It’s heartening and social media communities of customers


Work has been busy for the past month or so. I haven’t even considered adding to this blog in that time. Yet today I logged in, feeling the urge to say something and I notice that even in my ‘absence’ people having been accessing and reading blogs. This is so heartening and encouraging. Thank you, whoever these anonymous readers are, I am grateful and I hope that which I have written about has been both entertaining and useful.

What I had on my mind was the potential power of online or social media communities. I’m not talking about Facebook or Twitter exclusively, though along with LinkdIn they are the main channels for online communities at present; not doubt there will be others in future.

My thoughts are about how business operators or managers can use these networks to conduct business – even close a deal. Is it possible to build an online community of people specifically interested in what is offered by your business? What would attract them to monitor your online space – in search of something special? Might we need to move beyond talking about what we have for breakfast (I have never done that) to actually offering our customers something that they can use?

I follow a handful of healthcare blogs and facebooks. Yet for most part, with some noticable exceptions they are bland. Yet as a healthcare consumer I crave for knowledge and information. It’s nice to know about the staff party and to see piccies of a new building, however I would rather have some information on good primary health care. Something of actual value to me.

Many nonprofits have social media space and often they have a large group of followers. How much are those followers worth to you as donors or volunteers or even future employees? What do you offer them that encourages them to be a part of you community and actually contribute to the success of your organisation? What might happen if you were to offer them a special fundraising offer – which they in turn could offer to their friends in return for becoming a VSD (very special donor)

According to Nielson, almost 80% of Australians access Facebook on a regular basis, with Twitter and other key social media also growing in usage. If we extropolate that out to 80% of any given population (please don’t argue with me over the extropolation, I’m not pretending this is an exact science) – and let’s say there are 100,000 people surrounding your business, that means there are potentially 80,000 people that could, if you do it right, read your message within social media space appropriate to them. You might even tailor the message to different demographics. What’s perhaps more important is that those 80,000 potential customers, each have a bunch of people following them online. Now I know some of you are thinking this is an exaggerated example; or maybe it isn’t?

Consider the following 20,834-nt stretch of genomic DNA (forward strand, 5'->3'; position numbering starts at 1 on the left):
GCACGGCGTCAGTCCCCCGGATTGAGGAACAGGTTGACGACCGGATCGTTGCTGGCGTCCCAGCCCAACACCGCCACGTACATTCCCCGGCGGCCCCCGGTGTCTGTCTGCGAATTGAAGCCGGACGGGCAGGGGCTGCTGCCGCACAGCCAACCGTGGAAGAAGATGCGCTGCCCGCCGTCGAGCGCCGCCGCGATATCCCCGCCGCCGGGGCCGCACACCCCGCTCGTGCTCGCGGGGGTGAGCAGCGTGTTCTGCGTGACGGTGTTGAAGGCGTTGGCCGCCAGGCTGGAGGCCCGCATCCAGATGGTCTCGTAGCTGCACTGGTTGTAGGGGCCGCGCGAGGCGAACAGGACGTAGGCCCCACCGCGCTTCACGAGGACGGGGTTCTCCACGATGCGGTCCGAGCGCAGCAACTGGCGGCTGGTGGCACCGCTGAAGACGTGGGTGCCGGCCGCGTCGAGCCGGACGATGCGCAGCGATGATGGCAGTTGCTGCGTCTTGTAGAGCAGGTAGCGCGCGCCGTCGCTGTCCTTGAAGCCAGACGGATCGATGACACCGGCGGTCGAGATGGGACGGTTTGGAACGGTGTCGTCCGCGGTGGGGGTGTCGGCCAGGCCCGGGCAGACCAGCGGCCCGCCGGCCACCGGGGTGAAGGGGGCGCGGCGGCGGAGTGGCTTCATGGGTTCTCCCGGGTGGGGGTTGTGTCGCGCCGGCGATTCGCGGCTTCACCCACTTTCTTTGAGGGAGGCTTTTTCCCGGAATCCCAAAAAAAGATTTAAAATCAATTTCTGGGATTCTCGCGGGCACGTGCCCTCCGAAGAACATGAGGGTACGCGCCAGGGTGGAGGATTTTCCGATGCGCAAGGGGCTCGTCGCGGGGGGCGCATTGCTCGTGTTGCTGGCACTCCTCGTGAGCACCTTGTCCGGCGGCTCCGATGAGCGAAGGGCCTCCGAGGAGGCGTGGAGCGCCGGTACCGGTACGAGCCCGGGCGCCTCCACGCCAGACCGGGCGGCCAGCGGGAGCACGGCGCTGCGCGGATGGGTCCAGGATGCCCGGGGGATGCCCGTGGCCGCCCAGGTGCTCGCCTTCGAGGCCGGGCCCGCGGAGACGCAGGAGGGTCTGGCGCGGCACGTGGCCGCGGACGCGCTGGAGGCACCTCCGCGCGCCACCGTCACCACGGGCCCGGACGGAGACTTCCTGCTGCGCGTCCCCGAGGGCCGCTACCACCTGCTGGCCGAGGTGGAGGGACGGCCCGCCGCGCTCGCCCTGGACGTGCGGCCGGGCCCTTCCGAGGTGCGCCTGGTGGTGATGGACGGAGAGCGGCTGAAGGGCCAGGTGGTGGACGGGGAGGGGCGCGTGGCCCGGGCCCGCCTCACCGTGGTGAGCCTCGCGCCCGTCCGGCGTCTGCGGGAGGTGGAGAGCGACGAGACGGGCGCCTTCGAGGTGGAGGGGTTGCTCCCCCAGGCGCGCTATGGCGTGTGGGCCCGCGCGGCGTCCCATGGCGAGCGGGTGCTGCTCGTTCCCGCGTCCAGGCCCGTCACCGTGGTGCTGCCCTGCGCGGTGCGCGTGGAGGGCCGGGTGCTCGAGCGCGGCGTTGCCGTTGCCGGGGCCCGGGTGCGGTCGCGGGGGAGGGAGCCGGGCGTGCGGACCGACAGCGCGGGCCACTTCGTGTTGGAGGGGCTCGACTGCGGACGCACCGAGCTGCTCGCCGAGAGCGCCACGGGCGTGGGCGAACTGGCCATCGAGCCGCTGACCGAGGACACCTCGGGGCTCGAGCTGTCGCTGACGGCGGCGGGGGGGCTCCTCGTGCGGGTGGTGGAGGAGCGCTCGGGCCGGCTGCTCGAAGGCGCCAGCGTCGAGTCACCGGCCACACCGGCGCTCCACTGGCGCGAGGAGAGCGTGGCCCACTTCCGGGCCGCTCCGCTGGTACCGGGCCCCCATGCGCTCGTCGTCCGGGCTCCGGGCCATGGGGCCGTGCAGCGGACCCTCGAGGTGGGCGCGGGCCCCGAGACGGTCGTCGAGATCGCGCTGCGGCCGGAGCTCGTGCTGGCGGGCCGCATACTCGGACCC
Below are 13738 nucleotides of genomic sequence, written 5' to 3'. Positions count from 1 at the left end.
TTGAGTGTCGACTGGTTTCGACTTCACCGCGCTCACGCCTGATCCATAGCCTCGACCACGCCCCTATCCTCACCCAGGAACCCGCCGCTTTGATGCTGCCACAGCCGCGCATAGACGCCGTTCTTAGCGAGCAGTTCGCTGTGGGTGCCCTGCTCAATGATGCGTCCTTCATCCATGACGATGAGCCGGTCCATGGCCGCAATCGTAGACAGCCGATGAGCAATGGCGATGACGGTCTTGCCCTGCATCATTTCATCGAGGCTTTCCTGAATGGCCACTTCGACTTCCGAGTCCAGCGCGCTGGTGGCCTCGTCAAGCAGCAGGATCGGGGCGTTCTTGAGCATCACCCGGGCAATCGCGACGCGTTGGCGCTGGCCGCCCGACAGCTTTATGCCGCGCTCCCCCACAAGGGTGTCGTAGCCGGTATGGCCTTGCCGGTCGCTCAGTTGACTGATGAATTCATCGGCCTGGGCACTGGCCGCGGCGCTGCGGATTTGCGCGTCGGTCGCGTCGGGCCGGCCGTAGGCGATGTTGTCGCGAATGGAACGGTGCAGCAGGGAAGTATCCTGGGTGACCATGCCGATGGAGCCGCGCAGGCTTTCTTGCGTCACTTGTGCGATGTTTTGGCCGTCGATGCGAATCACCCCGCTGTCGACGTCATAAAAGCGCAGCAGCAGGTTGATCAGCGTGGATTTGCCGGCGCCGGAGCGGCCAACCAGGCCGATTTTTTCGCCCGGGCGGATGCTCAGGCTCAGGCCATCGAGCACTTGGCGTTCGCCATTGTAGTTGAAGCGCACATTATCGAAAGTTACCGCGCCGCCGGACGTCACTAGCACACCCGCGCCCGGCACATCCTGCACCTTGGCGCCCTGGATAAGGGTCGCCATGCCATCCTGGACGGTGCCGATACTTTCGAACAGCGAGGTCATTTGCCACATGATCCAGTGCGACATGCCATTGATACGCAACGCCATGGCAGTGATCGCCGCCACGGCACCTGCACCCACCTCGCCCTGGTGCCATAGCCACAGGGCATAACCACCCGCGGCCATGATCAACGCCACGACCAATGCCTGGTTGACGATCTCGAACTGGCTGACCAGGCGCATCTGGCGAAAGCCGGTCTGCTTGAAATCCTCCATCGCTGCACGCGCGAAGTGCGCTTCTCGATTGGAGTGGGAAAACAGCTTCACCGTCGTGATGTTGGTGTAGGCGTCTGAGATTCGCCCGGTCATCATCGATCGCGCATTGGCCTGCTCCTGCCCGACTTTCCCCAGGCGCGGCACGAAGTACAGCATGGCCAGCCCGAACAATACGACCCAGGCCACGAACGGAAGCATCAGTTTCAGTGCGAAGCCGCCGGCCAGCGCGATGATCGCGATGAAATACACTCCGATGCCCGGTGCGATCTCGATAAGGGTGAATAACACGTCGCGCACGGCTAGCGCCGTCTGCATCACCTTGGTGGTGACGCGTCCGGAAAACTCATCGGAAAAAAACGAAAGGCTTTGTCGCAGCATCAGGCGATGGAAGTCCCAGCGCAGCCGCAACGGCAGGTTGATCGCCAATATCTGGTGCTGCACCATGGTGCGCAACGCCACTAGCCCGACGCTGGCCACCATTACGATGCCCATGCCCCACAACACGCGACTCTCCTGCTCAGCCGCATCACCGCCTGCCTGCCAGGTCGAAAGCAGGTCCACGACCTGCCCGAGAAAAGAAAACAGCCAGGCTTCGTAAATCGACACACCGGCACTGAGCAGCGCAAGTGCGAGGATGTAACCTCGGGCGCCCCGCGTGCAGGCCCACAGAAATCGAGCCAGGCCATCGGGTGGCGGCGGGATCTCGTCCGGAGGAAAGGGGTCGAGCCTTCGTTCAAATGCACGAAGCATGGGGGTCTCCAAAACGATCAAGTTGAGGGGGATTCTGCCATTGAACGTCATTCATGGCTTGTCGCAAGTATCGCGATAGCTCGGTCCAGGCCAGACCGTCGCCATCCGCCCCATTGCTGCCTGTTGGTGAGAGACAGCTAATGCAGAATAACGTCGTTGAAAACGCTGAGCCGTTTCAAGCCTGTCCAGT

Each business has their own database of existing customers. How many of them either ask a customer for their social media page, or blog, or website, or even their email? How many invite, or entice their existing customers to visit their business’s social media space? How many proactively seek to link up to social media of their customrs? What if a medical centre were to set up a social media space that provided customers with basic healthcare advice from an expert, advised when to go in for a flu shot and maybe even teamed up with their favourite pharmacist to offer an incentive on medicinals? All of this can be driven by any employee with access to social media. What are the costs/benefits on that activity?

I sense many organisations are focused on trying to control access to or use of social media in a workplace. As I have stated in the past, this finger-in-the-dyke type activity is nothing more than neanderthal breast beating and acheives absolutely nothing other than egoistic self proclamation. Sure have guidelines in place to guide use of social media, but instead of trying to stop usage; instead learn how to use social media to the advantage of both the organisation and the customers. Social media ain’t going to go away. We are moving past the ‘social’ part of this medium and beginning to look at a community of customers.

Those are my thoughts for the day
John Coxon

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About John Coxon

Principal consultant for John Coxon & Associates, a management consultancy working with boards and management teams in healthcare, aged care and not for profit organisations to develop effective strategic planning processes and social enterprise business plans
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